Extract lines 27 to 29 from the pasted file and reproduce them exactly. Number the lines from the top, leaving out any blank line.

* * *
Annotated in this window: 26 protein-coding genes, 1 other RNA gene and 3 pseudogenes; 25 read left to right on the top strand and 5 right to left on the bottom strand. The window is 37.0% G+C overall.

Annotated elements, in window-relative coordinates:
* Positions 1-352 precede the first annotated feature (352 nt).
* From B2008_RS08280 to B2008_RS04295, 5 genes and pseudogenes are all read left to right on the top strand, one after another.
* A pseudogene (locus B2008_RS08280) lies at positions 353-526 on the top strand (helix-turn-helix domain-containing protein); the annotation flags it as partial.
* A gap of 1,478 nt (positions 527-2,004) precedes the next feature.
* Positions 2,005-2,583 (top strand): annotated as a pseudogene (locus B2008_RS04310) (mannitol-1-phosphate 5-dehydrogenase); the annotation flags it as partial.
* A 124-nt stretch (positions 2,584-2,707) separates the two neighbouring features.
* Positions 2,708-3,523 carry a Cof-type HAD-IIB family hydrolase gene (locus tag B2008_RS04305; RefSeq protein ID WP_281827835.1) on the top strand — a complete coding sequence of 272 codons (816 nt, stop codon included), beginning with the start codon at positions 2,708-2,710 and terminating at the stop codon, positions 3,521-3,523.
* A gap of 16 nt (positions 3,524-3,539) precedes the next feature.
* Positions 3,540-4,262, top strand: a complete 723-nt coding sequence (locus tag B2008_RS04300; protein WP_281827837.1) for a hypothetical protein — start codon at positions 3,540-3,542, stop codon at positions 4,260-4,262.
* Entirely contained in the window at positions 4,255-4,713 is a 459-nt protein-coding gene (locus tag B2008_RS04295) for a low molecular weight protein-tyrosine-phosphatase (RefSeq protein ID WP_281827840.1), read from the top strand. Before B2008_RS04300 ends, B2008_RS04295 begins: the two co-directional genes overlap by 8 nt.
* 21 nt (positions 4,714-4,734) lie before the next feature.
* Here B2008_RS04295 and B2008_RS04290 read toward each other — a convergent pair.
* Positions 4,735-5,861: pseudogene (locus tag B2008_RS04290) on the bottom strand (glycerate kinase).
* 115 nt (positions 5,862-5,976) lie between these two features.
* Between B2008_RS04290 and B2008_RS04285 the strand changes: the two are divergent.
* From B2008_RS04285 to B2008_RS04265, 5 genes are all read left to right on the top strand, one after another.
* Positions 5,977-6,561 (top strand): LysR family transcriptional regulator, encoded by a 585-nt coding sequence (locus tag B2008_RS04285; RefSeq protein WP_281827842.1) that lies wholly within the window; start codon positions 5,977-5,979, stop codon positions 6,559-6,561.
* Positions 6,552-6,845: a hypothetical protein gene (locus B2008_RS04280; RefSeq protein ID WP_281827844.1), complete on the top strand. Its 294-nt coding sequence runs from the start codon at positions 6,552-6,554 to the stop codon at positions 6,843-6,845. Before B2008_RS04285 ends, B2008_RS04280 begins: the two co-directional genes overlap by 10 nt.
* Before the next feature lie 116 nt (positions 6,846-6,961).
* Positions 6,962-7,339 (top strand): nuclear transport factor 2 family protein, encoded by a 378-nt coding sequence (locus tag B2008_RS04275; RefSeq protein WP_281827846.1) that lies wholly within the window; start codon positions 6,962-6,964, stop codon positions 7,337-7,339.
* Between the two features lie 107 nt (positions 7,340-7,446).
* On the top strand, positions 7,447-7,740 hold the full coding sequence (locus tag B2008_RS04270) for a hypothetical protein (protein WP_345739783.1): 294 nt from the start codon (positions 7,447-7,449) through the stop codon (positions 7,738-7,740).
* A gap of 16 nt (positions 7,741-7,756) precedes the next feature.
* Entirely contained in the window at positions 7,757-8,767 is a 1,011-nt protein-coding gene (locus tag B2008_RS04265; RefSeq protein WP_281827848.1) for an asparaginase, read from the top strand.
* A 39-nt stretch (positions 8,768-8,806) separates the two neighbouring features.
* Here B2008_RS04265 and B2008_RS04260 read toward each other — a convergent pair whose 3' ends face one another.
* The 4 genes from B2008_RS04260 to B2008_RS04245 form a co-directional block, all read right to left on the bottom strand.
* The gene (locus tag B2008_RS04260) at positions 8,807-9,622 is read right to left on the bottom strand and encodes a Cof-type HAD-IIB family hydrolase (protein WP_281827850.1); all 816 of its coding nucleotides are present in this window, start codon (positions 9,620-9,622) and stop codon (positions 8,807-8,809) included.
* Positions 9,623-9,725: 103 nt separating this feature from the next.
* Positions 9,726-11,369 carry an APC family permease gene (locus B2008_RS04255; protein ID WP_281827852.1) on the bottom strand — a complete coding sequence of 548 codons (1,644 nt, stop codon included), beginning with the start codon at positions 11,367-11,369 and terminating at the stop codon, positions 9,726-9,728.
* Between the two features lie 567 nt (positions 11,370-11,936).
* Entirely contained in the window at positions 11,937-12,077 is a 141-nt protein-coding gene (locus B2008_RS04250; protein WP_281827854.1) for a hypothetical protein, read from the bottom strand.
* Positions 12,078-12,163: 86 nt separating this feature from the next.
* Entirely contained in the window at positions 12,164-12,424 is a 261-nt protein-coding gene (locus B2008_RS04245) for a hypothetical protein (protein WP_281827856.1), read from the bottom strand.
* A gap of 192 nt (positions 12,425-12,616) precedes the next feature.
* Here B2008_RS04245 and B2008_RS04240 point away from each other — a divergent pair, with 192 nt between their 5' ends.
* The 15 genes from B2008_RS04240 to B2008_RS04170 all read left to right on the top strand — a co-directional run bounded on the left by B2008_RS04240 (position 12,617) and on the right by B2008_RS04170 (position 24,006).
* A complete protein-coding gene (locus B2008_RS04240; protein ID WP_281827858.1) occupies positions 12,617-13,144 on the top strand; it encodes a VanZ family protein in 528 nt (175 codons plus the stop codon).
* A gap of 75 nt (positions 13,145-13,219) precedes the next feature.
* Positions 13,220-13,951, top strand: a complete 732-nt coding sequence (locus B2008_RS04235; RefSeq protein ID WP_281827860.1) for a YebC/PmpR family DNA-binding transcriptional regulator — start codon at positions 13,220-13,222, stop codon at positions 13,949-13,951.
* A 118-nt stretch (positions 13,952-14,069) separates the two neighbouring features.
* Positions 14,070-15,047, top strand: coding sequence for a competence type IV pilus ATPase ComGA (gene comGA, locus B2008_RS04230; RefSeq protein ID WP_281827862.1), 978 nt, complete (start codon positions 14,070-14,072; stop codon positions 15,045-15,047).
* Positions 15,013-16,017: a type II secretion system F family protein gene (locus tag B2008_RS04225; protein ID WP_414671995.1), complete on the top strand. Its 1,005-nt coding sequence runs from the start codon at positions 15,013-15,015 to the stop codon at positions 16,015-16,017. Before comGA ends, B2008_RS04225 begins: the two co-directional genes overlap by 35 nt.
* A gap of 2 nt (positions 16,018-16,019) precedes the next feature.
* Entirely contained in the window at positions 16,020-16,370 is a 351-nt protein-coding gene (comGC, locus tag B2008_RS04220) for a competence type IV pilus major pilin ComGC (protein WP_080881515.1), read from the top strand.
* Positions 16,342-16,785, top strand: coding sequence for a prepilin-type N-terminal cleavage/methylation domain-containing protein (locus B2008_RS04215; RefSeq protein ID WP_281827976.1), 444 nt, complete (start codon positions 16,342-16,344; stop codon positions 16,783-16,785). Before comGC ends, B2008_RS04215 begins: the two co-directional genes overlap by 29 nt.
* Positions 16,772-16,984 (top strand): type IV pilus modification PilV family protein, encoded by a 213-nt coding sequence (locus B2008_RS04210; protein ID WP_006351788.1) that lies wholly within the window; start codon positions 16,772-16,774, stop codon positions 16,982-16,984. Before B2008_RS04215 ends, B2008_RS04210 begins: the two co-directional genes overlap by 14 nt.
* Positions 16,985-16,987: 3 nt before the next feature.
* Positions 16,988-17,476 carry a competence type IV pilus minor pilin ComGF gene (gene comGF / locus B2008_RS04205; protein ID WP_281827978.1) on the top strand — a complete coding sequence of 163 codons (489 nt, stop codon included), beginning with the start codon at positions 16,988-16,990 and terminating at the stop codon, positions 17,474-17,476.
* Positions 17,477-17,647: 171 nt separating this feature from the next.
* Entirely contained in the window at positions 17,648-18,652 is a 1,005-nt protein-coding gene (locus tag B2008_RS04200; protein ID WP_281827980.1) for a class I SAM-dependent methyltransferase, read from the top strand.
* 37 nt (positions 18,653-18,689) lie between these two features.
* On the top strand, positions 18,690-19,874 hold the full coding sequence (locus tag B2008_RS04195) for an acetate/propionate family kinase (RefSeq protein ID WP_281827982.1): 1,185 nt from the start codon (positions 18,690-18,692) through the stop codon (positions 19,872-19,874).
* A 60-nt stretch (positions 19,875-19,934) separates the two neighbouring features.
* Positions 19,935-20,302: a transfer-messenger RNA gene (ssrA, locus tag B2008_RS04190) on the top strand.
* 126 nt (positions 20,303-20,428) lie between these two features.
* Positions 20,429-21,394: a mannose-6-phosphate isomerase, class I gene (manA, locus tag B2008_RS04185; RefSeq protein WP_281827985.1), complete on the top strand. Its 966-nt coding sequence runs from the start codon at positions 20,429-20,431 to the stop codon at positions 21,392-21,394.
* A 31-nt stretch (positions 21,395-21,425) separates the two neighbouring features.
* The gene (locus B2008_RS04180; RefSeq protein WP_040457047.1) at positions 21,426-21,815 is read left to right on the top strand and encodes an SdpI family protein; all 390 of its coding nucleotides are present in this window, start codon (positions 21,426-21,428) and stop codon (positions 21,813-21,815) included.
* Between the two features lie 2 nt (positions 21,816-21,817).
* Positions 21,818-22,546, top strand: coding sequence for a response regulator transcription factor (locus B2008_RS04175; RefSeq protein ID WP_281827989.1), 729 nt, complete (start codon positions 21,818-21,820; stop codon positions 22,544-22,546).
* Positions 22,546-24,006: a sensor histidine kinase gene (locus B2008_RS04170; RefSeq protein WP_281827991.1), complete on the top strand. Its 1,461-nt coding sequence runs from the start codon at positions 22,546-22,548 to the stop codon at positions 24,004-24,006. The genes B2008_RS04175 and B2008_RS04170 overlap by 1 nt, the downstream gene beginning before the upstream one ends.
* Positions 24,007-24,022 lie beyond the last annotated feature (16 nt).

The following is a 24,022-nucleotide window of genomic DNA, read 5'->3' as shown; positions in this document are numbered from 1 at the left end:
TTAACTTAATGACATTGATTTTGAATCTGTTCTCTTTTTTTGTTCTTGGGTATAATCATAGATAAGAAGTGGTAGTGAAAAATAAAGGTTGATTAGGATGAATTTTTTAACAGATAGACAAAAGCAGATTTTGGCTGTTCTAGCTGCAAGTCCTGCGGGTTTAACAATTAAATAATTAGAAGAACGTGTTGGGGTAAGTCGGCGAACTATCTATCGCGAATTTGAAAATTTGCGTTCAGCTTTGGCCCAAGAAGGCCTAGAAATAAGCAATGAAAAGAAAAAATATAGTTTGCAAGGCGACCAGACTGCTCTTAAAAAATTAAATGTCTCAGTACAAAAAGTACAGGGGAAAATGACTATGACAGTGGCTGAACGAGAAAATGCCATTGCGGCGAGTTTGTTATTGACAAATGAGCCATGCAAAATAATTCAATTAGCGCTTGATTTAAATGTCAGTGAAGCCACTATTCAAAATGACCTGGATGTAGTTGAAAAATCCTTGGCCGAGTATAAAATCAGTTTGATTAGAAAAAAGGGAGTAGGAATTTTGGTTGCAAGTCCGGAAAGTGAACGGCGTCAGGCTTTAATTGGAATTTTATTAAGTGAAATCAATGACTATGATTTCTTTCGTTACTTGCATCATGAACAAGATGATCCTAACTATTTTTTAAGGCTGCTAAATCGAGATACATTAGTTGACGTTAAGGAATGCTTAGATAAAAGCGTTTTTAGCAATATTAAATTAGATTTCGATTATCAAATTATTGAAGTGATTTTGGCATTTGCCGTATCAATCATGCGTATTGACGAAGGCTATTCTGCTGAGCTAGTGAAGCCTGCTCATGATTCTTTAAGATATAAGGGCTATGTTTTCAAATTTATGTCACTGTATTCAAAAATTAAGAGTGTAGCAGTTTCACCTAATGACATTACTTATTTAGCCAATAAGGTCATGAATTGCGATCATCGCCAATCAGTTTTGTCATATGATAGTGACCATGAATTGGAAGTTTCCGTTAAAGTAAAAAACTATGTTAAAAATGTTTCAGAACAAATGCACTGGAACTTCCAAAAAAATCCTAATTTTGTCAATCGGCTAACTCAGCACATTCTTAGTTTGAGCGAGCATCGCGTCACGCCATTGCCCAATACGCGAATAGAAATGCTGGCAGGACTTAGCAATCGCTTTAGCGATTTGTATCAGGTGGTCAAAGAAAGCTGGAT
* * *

* A 39-nt stretch (positions 8,768-8,806) separates the two neighbouring features.
* Here B2008_RS04265 and B2008_RS04260 read toward each other — a convergent pair whose 3' ends face one another.
* The 4 genes from B2008_RS04260 to B2008_RS04245 form a co-directional block, all read right to left on the bottom strand.